Vimy Ridge is an escarpment in France near Arras. The German army captured it at the beginning of the war in 1914. Neither the French nor the British succeeded in taking it back and, as a result, they believed Vimy Ridge to be untakeable.
But on April 9-12, 1917, the Canadian Expeditionary Force captured Vimy Ridge, thanks to "a mixture of technical and tactical innovation, meticulous planning, powerful artillery support, and extensive training, as well as the failure of the German Sixth Army to properly apply the German defensive doctrine." (Wikipedia)
But, like all such victories, Vimy Ridge came at a terrible price -- 3598 Canadian soldiers killed and 7004 wounded. German casualties are unknown but 4000 prisoners of war were taken.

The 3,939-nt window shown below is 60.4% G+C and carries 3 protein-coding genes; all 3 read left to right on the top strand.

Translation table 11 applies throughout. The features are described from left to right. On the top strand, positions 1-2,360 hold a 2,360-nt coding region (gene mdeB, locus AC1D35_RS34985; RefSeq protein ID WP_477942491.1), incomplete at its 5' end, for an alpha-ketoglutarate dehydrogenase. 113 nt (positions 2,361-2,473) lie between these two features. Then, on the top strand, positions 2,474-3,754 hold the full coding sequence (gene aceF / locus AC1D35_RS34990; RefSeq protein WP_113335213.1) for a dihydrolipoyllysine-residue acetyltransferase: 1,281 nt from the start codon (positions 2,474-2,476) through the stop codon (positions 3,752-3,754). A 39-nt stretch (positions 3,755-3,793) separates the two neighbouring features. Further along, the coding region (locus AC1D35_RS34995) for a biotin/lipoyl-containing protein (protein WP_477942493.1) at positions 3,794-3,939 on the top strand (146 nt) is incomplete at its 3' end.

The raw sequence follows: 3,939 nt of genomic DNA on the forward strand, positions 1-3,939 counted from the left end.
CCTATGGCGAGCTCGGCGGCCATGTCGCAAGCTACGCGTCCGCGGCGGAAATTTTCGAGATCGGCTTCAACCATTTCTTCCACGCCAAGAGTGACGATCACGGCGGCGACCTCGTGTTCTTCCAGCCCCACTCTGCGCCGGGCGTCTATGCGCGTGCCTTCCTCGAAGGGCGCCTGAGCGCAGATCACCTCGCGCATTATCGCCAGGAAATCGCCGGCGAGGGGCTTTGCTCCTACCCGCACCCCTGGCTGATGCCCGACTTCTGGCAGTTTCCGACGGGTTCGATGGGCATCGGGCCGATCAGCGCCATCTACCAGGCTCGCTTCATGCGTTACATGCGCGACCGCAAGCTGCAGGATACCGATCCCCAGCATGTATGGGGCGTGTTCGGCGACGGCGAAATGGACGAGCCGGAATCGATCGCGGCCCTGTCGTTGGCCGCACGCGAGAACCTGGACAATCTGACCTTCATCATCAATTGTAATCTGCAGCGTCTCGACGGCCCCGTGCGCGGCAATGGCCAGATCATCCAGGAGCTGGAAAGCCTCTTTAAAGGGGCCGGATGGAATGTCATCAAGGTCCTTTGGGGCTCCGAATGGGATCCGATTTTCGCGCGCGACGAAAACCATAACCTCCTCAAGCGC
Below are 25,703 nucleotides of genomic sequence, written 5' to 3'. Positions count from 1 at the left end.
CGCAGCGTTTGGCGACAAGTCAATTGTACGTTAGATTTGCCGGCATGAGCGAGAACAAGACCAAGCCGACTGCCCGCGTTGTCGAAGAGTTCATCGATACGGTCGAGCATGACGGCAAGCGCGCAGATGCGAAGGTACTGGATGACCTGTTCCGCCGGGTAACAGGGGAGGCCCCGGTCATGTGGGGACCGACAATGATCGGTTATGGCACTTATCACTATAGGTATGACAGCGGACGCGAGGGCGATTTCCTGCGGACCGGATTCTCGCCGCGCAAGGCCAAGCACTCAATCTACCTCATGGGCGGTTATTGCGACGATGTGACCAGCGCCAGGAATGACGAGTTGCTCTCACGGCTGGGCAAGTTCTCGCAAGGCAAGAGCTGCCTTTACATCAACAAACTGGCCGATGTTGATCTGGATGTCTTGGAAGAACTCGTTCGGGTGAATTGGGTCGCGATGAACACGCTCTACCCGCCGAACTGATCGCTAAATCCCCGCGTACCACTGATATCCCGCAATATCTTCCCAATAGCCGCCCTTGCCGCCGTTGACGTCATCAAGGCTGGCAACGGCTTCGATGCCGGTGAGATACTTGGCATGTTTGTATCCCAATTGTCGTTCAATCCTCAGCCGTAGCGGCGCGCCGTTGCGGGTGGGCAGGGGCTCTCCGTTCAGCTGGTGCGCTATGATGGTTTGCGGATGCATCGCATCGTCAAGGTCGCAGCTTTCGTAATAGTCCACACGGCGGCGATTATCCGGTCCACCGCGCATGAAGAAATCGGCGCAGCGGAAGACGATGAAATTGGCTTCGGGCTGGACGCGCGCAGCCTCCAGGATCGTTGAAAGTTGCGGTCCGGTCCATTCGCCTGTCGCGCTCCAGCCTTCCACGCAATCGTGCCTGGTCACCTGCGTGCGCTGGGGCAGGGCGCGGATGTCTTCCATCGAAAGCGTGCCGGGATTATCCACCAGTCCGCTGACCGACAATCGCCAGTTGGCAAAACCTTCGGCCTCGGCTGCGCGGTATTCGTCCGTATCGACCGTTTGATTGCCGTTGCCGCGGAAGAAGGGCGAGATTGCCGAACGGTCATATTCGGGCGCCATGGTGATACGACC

Today, the landscape around Vimy Ridge is still heavily scarred from that wartime period, scars which are easily visible under the fresh green grass. The whole area remains honeycombed with tunnels, trenches, craters and unexploded munitions. As a result, much of the site is closed off for public safety. Only sheep are allowed to wander these spots. Their job is to graze and keep the grass short.
And, of course, Vimy Ridge is also surrounded by Canadian war graves.
Tomorrow -- the Canadian War Memorial at Vimy Ridge.
[Photos borrowed from various sources on the internet.]
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